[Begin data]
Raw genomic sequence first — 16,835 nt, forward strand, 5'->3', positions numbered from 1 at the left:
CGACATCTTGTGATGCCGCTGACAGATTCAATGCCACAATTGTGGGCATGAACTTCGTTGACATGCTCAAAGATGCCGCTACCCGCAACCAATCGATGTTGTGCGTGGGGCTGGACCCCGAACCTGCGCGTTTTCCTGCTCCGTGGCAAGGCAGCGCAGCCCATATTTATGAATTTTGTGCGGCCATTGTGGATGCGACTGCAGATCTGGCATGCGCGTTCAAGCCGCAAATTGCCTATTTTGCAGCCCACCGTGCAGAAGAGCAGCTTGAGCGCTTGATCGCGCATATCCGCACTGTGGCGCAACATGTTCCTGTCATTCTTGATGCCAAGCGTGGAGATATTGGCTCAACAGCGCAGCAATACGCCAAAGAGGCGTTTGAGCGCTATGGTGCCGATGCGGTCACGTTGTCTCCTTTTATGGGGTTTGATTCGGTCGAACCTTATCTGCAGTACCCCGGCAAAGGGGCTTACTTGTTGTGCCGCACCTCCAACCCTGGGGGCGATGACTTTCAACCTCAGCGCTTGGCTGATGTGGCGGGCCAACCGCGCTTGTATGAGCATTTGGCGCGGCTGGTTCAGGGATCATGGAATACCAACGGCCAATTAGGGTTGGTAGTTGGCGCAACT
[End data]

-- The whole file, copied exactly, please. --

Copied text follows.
Raw genomic sequence first — 16,835 nt, forward strand, 5'->3', positions numbered from 1 at the left:
CGACATCTTGTGATGCCGCTGACAGATTCAATGCCACAATTGTGGGCATGAACTTCGTTGACATGCTCAAAGATGCCGCTACCCGCAACCAATCGATGTTGTGCGTGGGGCTGGACCCCGAACCTGCGCGTTTTCCTGCTCCGTGGCAAGGCAGCGCAGCCCATATTTATGAATTTTGTGCGGCCATTGTGGATGCGACTGCAGATCTGGCATGCGCGTTCAAGCCGCAAATTGCCTATTTTGCAGCCCACCGTGCAGAAGAGCAGCTTGAGCGCTTGATCGCGCATATCCGCACTGTGGCGCAACATGTTCCTGTCATTCTTGATGCCAAGCGTGGAGATATTGGCTCAACAGCGCAGCAATACGCCAAAGAGGCGTTTGAGCGCTATGGTGCCGATGCGGTCACGTTGTCTCCTTTTATGGGGTTTGATTCGGTCGAACCTTATCTGCAGTACCCCGGCAAAGGGGCTTACTTGTTGTGCCGCACCTCCAACCCTGGGGGCGATGACTTTCAACCTCAGCGCTTGGCTGATGTGGCGGGCCAACCGCGCTTGTATGAGCATTTGGCGCGGCTGGTTCAGGGATCATGGAATACCAACGGCCAATTAGGGTTGGTAGTTGGCGCAACT